What is being discussed at the moment are the breeding technologies for grains and oil seeds; how to create new crops using traditional grafting and cross pollination techniques. Let us explore the future of genetically-modified crops which can give such huge increases at harvest; their safety in the food chain; How the wider use of these foods can be properly explained to consumers, is currently entertaining the minds of those much more knowledgeable than myself.

We do not want another fiasco as we had with irradiated foods when certain forms of food poisoning could have been wiped out at a stroke. except for the appalling publicity put out by misinformed people in the 1960s, and propagated by the mass media at the time: The ramifications are still with us today.

We have to continue with the steps being undertaken by the scientific community to create new test methods for the authentication of foodstuffs and their ingredients in the whole supply chain. We must find new analytical methods to prove provenance beyond doubt to assuage the curiosity of people encouraged by the mass media and by TV cooks.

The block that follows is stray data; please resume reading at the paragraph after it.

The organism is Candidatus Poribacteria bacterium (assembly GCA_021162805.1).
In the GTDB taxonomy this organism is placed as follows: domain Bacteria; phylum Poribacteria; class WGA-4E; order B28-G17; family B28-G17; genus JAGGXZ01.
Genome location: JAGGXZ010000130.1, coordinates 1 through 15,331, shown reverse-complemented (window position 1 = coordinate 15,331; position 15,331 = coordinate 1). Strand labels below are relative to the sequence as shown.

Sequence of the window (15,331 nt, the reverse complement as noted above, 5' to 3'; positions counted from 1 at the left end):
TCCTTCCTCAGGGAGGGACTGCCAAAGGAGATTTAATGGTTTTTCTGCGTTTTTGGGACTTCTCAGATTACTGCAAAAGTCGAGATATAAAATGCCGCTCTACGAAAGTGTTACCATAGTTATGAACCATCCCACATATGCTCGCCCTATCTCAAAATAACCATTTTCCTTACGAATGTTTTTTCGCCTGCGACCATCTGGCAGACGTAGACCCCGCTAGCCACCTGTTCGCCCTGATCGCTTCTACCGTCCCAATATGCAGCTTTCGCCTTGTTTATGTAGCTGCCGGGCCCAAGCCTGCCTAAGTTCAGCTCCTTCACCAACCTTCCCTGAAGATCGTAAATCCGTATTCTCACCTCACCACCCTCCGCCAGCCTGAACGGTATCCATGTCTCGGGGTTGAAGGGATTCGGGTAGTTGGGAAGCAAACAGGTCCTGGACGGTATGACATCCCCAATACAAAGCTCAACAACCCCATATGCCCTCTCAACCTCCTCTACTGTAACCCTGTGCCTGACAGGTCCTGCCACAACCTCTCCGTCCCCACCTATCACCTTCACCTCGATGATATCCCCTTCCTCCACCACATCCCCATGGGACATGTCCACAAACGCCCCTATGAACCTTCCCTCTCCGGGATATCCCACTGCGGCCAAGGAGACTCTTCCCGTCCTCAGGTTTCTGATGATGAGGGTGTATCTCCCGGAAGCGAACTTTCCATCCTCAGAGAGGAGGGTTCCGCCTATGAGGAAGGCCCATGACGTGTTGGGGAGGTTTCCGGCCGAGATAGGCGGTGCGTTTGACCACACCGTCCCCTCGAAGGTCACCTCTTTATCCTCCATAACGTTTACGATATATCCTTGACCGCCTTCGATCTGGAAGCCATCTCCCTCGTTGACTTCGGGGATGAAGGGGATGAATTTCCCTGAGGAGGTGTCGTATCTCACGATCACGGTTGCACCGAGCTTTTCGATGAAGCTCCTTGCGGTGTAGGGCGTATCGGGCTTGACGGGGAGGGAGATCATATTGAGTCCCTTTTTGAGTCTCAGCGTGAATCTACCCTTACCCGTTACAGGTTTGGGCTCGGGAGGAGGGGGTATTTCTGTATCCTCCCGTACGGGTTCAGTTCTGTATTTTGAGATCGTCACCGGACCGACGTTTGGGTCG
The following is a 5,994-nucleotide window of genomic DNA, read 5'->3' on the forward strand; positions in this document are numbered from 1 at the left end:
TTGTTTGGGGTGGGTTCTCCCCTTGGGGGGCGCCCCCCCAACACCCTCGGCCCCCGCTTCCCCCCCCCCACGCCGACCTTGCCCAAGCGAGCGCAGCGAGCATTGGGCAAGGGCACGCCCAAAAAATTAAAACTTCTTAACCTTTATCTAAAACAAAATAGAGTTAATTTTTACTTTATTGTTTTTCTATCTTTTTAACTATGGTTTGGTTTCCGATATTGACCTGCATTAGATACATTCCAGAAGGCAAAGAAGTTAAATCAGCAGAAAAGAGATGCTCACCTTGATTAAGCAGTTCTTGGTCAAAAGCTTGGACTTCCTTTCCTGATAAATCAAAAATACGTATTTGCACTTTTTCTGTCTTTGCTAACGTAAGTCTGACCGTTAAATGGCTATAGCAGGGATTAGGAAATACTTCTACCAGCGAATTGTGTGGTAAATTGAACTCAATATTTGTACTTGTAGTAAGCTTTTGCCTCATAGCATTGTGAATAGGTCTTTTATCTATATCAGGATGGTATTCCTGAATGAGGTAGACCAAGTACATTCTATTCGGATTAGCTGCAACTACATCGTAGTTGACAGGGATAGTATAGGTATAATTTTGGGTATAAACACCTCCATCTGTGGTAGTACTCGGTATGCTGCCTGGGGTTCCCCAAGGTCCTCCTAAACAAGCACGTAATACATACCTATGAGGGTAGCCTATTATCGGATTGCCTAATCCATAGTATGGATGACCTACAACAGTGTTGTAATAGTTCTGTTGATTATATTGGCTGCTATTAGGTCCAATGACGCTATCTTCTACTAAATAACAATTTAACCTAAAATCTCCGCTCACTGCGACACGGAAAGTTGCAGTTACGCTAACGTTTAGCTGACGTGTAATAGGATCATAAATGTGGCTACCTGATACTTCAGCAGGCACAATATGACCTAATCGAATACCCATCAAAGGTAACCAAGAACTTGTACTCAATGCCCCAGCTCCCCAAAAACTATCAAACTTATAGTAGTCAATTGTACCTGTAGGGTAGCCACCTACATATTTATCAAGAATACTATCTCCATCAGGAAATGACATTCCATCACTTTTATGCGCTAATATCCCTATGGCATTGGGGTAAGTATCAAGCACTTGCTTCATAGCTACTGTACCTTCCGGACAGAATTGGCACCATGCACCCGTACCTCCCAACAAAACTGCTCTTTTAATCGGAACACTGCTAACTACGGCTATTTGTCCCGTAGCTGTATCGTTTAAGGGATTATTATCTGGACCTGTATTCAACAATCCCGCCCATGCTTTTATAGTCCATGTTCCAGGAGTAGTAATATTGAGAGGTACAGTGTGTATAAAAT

We must find new methods to stamp out locusts, and to eradicate weeds and bacteria in our universal agricultural crops today, so that people can eat tomorrow. I go back to my mantra: Let the scientists get on with expanding out harvests, take the politicians, the quangos and the do-gooders out of the equation, so that our industry, the largest industry and the largest industrial employer in the UK, can help to provide good, nutritious food to feed the world in the coming years.

Adrian Binsted, Editor